As for Jenna, she has tons of support, but she’s stopped believing in herself. She’s given up on herself and haven’t we all done that at some point in our lives? Her family’s support is constant and wonderful, but it’s also something she’s trying to break away from in order to take the next steps in her life. All teens go through this. Jenna struggles with how to accomplish this in the wake of her disability. Some people have described her as self-pitying, but I don’t buy that. I believe that wish-fulfillment fantasy that she has of being a better version of herself is very typical and her response to the limitations of her body is very believable and deserves our witness, not our judgment. Just my opinion.

In both novels, the protagonists are academically smarter than the classes they decide to be in for themselves. Jenna decides to take easier classes because she is absent from school a lot due to her condition, while Allie decides to take lighter courses because she’s distraught over her sister’s suicide. Do you think this was a subconscious effort for both of them to control one aspect of their lives since they had no control any other way?

Yes. They each try to control their lives in any way possible. Teens have a ton of pressure on them these days (I mean they always have but now we expect them to be little adults from the time they can talk and make decisions).

For Allie, some of the adults in her life are trying to ease her burden, although interestingly enough, her parents do not share this viewpoint. They keep looking for reasons to believe Allie is ok and they look to her progression through typical milestones such as graduating on time and staying focused on getting into a high-pressure college as a means for evaluating her condition. I believe they should, instead, as her guidance counselor suggests, take time to heal, but when bad things happen, we tend to want to get back to business as soon as possible. It’s the wrong way, in my opinion.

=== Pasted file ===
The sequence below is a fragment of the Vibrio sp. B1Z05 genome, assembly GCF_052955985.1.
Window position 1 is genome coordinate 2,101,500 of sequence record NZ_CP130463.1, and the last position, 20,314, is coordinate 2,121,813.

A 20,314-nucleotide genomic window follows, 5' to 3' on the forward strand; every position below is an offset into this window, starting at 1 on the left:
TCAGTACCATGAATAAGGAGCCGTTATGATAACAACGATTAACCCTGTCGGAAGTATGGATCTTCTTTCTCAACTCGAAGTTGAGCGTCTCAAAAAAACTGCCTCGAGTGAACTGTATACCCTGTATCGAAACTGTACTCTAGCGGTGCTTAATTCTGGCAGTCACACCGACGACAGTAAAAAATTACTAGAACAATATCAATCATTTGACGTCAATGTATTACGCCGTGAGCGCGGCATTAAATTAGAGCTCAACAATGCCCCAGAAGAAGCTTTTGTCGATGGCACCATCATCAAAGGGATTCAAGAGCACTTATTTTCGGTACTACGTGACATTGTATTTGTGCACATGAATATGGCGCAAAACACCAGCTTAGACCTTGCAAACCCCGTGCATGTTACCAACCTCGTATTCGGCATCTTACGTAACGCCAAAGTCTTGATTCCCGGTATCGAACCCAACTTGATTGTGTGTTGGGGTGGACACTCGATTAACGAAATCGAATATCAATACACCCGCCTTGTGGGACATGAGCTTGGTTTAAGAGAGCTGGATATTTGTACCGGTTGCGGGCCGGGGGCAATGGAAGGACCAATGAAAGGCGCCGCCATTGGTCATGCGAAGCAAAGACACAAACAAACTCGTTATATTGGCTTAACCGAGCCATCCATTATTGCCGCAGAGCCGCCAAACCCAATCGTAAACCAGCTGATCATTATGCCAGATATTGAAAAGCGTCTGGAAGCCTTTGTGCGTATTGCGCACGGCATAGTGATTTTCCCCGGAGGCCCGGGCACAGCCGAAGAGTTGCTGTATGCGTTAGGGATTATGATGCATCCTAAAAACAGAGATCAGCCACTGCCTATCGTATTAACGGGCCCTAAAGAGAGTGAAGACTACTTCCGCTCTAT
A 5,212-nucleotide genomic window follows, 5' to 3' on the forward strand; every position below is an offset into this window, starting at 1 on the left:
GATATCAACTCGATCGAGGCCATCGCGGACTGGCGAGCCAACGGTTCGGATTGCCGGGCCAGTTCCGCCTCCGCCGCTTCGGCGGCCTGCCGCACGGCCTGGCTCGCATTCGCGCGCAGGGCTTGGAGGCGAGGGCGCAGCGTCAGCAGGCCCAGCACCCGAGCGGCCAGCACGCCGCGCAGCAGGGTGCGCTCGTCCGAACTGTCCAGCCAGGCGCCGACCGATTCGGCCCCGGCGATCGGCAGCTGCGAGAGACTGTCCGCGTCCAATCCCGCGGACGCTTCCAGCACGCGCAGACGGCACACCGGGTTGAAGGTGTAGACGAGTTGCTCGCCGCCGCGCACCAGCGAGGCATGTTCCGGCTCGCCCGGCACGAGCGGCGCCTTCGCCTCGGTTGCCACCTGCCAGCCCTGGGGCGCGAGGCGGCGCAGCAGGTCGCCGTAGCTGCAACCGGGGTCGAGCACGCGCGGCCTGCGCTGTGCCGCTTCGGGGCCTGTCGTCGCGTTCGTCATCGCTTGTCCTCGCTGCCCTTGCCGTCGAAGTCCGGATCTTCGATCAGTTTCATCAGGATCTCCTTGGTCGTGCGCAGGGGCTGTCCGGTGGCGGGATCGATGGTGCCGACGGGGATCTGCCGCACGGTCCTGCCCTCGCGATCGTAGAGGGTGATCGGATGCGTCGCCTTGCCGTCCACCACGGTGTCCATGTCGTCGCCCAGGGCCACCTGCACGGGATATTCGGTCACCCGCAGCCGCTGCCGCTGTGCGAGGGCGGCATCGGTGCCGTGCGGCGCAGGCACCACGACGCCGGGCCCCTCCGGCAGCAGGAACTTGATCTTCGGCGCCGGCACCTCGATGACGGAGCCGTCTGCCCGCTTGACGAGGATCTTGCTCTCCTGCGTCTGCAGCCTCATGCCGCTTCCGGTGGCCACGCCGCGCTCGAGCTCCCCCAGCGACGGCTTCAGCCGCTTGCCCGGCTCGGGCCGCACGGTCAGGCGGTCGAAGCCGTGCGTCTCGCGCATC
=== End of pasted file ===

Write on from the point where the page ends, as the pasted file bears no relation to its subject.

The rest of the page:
As for Jenna, she is definitely trying to flex her decision-making muscles here. It’s not a good decision to go into lower classes, and she regrets it, but sometimes we have to allow ourselves to make bad choices in order to figure out what works and what doesn’t. She’s always fought as Daddy’s little warrior, but now she’s trying to work out who she is now and, more importantly, who she wants to be.

What was your inspiration behind both novels?

It’s My Life was actually the first book I ever wrote even though it was the fourth book I sold. I really wanted to tell the story of a girl who has a disability who gives up on herself and then has to work to find herself again. It was important to me that she has a fully supportive family, because I wanted her struggles to be with herself and how she sees herself. While I do not have cerebral palsy or a mobility disorder, I have struggled with invisible disabilities my entire life. I am the youngest of very capable older siblings and have many times felt lost in my life’s course, even while having my family’s support and love and, like Jenna, I’m still trying to figure out who I am supposed to be.

The Sister Pact was based on a few different things, some easy to discuss in this space, some harder. Mostly, I wanted to write the story of two groups of people who both had the same intent-save Allie-but were in complete opposition on how to do that. In this case, it’s kind of Allie vs her parents and even though both sets of people want Allie to heal, initially they don’t understand the other person’s intentions and methods so they work in conflict with each other. It was really an experiment and I’m glad it worked out that both groups could work together. I also wanted to show how mental health issues can look completely different from what we might expect in this case, Allie’s sister is super successful, all the while she’s battling consuming depression, as is Allie’s mother. I wanted to show how we try to act like everything’s ok when it’s all falling apart. Also, I wanted to show sisters who are so close they tell each other everything, except any of the important things.

Are you currently working on a new project?

I am currently writing a retelling of a Yiddush Fairy Tale. It’s a lot of fun.

*Thank you so much to the author for the digital copy of this book in exchange for an honest review!